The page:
|Title||Understanding the history of extreme wave events in the Tuamotu Archipelago of French Polynesia from large carbonate boulders on Makemo Atoll, with implications for future threats in the central South Pacific|
|Publication Type||Journal Article|
|Year of Publication||2016|
|Authors||Lau AAY, Terry JP, Ziegler AD, Switzer AD, Lee Y, Etienne S|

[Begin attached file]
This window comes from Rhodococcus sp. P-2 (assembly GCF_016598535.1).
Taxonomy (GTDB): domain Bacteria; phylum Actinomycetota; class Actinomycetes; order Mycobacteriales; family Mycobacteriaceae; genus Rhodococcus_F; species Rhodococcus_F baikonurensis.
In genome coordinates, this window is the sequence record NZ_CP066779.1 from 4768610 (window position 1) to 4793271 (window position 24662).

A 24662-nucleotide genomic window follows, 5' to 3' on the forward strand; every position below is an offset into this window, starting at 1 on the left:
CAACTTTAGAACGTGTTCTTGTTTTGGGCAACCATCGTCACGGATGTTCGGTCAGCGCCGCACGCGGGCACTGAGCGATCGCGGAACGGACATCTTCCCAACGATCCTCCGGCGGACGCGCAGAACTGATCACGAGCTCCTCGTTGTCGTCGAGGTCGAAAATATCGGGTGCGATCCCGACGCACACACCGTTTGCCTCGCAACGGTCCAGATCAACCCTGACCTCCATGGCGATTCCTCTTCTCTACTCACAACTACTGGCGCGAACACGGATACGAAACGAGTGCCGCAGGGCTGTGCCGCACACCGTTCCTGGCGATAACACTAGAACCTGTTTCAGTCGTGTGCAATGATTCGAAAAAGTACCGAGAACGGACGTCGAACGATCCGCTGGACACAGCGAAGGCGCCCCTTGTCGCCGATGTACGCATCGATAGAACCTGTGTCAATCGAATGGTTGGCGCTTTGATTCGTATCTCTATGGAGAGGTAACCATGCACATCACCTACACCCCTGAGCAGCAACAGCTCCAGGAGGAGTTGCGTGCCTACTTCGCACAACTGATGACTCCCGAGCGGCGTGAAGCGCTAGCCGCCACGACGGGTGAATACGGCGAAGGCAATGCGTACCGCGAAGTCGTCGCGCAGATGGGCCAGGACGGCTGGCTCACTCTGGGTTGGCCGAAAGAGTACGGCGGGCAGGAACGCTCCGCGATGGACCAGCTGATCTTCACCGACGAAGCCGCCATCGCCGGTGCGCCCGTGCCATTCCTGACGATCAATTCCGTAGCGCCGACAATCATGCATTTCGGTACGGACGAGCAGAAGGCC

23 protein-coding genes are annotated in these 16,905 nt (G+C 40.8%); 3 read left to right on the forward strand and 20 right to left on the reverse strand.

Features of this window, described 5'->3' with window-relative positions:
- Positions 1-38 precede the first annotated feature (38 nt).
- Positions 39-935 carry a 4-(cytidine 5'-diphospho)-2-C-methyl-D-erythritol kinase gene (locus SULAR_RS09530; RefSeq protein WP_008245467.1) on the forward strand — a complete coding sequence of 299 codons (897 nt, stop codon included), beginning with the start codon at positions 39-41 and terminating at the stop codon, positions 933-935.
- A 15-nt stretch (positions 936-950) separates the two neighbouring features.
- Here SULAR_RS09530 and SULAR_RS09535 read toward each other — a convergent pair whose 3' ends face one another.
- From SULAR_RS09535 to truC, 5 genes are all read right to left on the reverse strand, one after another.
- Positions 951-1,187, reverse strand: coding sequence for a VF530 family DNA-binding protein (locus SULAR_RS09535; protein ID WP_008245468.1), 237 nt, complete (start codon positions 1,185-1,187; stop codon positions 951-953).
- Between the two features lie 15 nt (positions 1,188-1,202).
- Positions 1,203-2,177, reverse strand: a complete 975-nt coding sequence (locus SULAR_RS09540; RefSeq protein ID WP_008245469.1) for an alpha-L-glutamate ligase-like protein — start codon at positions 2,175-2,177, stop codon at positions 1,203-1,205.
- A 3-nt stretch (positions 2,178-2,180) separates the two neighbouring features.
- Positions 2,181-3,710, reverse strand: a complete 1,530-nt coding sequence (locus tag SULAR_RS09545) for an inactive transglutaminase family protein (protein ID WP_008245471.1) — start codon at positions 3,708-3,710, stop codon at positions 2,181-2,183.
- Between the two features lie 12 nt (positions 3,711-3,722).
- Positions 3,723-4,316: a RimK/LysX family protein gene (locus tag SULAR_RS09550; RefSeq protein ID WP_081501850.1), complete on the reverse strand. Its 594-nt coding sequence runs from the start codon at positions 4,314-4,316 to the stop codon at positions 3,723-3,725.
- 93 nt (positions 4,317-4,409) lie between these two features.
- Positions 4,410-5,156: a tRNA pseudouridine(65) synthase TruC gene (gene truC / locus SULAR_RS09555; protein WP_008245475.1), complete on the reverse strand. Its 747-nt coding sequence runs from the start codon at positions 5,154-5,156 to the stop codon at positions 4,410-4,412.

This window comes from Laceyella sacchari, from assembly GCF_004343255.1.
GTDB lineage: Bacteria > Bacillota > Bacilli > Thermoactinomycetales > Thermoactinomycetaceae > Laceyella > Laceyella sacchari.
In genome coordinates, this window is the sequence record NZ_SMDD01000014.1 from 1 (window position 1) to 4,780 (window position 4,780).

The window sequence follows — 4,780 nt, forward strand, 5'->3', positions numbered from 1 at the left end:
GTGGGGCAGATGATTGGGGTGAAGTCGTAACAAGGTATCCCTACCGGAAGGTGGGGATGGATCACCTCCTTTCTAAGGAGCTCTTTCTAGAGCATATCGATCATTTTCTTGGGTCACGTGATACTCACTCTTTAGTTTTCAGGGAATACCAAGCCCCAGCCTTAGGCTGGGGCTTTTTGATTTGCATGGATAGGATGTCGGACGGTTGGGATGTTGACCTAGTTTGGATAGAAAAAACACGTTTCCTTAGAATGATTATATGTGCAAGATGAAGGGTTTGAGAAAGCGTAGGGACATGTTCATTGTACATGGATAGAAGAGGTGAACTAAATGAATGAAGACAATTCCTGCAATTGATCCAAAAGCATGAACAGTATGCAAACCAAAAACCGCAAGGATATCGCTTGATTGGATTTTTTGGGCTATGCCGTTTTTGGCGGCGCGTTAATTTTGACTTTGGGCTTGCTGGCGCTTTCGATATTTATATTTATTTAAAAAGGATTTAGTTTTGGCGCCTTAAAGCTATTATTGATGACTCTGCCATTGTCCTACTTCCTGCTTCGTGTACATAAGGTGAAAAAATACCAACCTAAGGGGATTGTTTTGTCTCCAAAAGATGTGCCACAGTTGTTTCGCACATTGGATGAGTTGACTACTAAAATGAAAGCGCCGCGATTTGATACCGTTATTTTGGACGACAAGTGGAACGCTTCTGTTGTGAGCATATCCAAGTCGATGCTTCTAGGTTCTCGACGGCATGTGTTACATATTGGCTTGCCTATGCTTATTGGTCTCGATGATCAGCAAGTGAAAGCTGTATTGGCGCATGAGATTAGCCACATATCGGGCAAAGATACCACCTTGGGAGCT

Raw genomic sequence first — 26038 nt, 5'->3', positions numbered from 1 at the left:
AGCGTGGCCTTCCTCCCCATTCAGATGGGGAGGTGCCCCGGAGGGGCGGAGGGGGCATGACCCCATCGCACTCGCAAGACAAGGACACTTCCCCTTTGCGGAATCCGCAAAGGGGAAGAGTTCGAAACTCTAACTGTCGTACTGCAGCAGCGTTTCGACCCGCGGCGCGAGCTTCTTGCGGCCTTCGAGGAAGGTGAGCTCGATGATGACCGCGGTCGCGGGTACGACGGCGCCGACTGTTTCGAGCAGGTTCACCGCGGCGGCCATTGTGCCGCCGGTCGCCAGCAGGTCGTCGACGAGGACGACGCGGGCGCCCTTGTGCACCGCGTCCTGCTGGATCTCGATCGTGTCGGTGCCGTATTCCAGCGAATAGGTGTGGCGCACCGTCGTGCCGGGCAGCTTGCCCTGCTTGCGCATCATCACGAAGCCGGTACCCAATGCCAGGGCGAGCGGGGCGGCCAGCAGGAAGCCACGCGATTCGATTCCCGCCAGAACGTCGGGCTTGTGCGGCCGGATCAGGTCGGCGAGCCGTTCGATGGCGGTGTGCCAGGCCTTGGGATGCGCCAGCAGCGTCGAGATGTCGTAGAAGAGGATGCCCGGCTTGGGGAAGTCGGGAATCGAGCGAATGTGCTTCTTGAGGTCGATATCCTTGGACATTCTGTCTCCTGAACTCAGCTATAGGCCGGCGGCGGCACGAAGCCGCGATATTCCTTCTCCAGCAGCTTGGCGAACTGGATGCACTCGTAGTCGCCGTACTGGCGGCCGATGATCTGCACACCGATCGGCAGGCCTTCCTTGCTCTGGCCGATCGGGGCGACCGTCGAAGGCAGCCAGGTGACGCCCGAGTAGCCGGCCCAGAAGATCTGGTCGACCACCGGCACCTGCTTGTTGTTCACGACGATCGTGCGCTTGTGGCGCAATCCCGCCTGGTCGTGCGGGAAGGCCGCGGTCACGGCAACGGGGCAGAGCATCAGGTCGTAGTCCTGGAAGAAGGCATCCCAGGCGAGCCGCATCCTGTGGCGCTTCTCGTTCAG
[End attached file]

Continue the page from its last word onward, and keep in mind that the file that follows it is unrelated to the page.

Numerous large carbonate boulders up to 164 tonnes in mass were investigated on the reef flat and beaches of Makemo Atoll in the Tuamotu Archipelago of French Polynesia to reveal the past occurrence and to anticipate the future potential threat of extreme wave events, possibly generated by tropical cyclones and tsunamis. The modern reef edge and emerged mid-Holocene coastal landforms were identified as sources of boulders mobilized during extreme wave events in the past. The minimum flow velocities produced by extreme wave events were estimated to exceed 5.4-15.7 m/s at the reef edge on different parts of the atoll. Comparison of uranium-thorium ages of boulder coral fabric with written historical records indicates that two large boulders (77 and 68 tonnes) were possibly emplaced on the reef flat by a powerful cyclone in February 1878. Although most boulder dates are older than the earliest historical cyclone and tsunami records in French Polynesia, their ages concur with the following: (a) periods of "storminess" (i.e. increased cyclone activity compared to today) in the central South Pacific over the last millennium; and (b) periods of high sea-surface temperature (SST) at the Great Barrier Reef, possibly associated with higher-than-normal SSTs Pacific-wide that facilitated the generation of cyclones affecting the central South Pacific Ocean. None of the boulders on Makemo were dated younger than CE1900, implying that the last century has not experienced extreme waves of similar magnitude in the past. Nevertheless, the findings suggest that waves of comparable magnitudes to those that have transported large boulders on Makemo may recur in the Tuamotus and threaten island coasts across the central South Pacific in the future.